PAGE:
Thursday, 23 February 2012

Why you should buy vintage and second hand - pt. 2

The excitement of the perfect fit.

Op shopping is always a game of chance. The chance you're going to spot something you like, the chance it is in your price range and the biggest chance of all – that it will Fit you.

When I take friends op shopping for the first time they struggle with one and three of these. The way to beat chance number one is to not be looking for anything specific and broaden your mind to what you would and wouldn't wear Price is often not an issue unless you start looking at original 1950's prom dresses and the way to beat chance number three is ...compromise.

A lot of vintage clothing has sizes but not all. Really anything pre-1970's you're lucky to get a size. So much of it was hand made or made-over the notion of it being a size 8 or a size 12 is laughable. You have to know your size, hold up the clothes and guess if it is worth trying on. Sometimes you get it horribly wrong, like I did one day when I dreamt I could fit into a leather mini dress … that poor dead-cow-tube never stood a chance …

Other times you try something on that is so obviously too big but you love it anyway and you will it to work. I did this once in Copenhagen. I'd been travelling for 5 weeks and worn nothing but jeans. There was a party that night and I was determined I would wear a dress. I could have made it easy on myself and gone to H&M but Copenhagen has such amazing vintage shops there was really no question. Working within my travel backpack and budget parameters I fell in love with a dress that was certainly a size 14 on my size 8 frame I bought a belt for it an voila! Instant outfit. I still have the dress today and I still wear it with the same belt; it is mightily comfortable.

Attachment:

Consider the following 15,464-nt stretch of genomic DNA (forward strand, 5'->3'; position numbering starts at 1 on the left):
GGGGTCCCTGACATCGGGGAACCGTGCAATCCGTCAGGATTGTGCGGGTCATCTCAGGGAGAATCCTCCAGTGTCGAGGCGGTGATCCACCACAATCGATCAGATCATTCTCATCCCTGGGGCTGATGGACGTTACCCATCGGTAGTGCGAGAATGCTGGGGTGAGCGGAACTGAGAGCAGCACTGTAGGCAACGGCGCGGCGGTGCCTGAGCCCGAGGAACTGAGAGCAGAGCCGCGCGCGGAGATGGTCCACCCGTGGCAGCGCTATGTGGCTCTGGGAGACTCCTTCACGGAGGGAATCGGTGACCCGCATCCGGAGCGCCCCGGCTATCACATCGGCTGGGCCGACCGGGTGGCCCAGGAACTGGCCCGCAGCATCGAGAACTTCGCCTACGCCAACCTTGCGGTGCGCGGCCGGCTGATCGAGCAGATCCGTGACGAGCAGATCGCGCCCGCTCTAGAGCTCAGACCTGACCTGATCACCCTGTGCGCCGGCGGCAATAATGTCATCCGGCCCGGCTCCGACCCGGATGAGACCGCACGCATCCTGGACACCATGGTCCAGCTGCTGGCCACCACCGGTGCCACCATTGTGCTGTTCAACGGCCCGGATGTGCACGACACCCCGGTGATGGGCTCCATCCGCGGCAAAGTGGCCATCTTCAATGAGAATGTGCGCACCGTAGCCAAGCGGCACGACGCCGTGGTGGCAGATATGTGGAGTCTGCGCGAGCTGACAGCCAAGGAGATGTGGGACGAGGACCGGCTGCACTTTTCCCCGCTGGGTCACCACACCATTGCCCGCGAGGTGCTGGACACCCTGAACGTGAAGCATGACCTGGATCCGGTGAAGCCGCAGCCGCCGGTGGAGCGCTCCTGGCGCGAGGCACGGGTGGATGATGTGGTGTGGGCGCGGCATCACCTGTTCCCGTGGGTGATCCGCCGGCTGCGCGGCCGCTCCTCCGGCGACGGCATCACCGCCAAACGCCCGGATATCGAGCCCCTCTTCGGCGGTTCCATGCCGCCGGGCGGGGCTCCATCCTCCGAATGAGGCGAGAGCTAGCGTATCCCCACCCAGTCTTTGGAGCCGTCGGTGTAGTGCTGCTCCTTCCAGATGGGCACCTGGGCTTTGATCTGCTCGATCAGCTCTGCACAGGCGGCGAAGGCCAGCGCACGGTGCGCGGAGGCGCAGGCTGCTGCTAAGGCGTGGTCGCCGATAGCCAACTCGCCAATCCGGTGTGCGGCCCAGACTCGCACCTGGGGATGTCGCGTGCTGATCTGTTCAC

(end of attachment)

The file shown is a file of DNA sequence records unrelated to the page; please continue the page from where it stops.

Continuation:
A couple of weeks later, the dress (left) gets a second airing at a random French guy's birthday party. No full length photos available with me looking halfway sober.

For the record – I was the only person at that crowded party not in jeans and sneakers. I felt pretty silly at first but some charming Danish students persuaded me otherwise

Then there is that occasional, wonderful moment when you try on a dress, a pair of pants or a top and … it fits! It fits perfectly, like it was made for you. Like you could rewind the decades and have the same gasp moment when the dress maker brings out the finished cocktail dress. This happened to me late last year at the Brisbane Vintage Fashion and Homewares Fair when I found this 1960's cocktail dress. The moment when a dress fits so well you have to buy it.

For me, the joy of finding that almost miraculous perfect fit in amongst a rack of clothes at a second hand store is so much more rewarding than having it at Target or CUE or Dogstar (as much as I love them). I know what size I am in all these stores and if there is a problem I just pick out a different option. There is no other option when vintage shopping. You either take it or leave it but if you're lucky enough the dress will help you decide.

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